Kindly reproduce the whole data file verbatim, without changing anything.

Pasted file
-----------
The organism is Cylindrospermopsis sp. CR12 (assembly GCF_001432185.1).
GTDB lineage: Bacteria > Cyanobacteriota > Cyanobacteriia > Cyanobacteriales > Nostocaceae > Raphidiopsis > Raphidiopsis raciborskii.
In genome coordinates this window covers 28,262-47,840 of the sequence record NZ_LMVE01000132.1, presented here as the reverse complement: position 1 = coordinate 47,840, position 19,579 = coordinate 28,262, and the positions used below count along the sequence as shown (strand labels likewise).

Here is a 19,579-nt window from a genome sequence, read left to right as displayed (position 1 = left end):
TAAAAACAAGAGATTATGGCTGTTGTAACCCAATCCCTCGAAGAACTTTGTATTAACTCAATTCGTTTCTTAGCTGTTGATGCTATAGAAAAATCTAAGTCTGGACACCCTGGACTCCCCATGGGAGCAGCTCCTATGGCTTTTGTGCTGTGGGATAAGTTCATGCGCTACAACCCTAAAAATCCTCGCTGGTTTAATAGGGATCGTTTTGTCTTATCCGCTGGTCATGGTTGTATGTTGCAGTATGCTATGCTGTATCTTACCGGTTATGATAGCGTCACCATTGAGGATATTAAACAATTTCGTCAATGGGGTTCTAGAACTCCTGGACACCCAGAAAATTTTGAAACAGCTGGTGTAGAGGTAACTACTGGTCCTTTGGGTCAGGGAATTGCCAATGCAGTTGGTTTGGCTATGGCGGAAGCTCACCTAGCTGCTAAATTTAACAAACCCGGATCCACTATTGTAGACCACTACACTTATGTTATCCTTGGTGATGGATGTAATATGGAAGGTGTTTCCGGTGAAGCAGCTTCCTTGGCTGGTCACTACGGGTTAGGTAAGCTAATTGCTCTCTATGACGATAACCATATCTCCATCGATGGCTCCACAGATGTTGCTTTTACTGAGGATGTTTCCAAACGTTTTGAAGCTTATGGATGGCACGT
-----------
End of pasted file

The organism is Cylindrospermopsis sp. CR12 (assembly GCF_001432185.1).
GTDB lineage: Bacteria > Cyanobacteriota > Cyanobacteriia > Cyanobacteriales > Nostocaceae > Raphidiopsis > Raphidiopsis raciborskii.
In genome coordinates this window covers 28,262-47,840 of the sequence record NZ_LMVE01000132.1, presented here as the reverse complement: position 1 = coordinate 47,840, position 19,579 = coordinate 28,262, and the positions used below count along the sequence as shown (strand labels likewise).

Here is a 19,579-nt window from a genome sequence, read left to right as displayed (position 1 = left end):
TAAAAACAAGAGATTATGGCTGTTGTAACCCAATCCCTCGAAGAACTTTGTATTAACTCAATTCGTTTCTTAGCTGTTGATGCTATAGAAAAATCTAAGTCTGGACACCCTGGACTCCCCATGGGAGCAGCTCCTATGGCTTTTGTGCTGTGGGATAAGTTCATGCGCTACAACCCTAAAAATCCTCGCTGGTTTAATAGGGATCGTTTTGTCTTATCCGCTGGTCATGGTTGTATGTTGCAGTATGCTATGCTGTATCTTACCGGTTATGATAGCGTCACCATTGAGGATATTAAACAATTTCGTCAATGGGGTTCTAGAACTCCTGGACACCCAGAAAATTTTGAAACAGCTGGTGTAGAGGTAACTACTGGTCCTTTGGGTCAGGGAATTGCCAATGCAGTTGGTTTGGCTATGGCGGAAGCTCACCTAGCTGCTAAATTTAACAAACCCGGATCCACTATTGTAGACCACTACACTTATGTTATCCTTGGTGATGGATGTAATATGGAAGGTGTTTCCGGTGAAGCAGCTTCCTTGGCTGGTCACTACGGGTTAGGTAAGCTAATTGCTCTCTATGACGATAACCATATCTCCATCGATGGCTCCACAGATGTTGCTTTTACTGAGGATGTTTCCAAACGTTTTGAAGCTTATGGATGGCACGT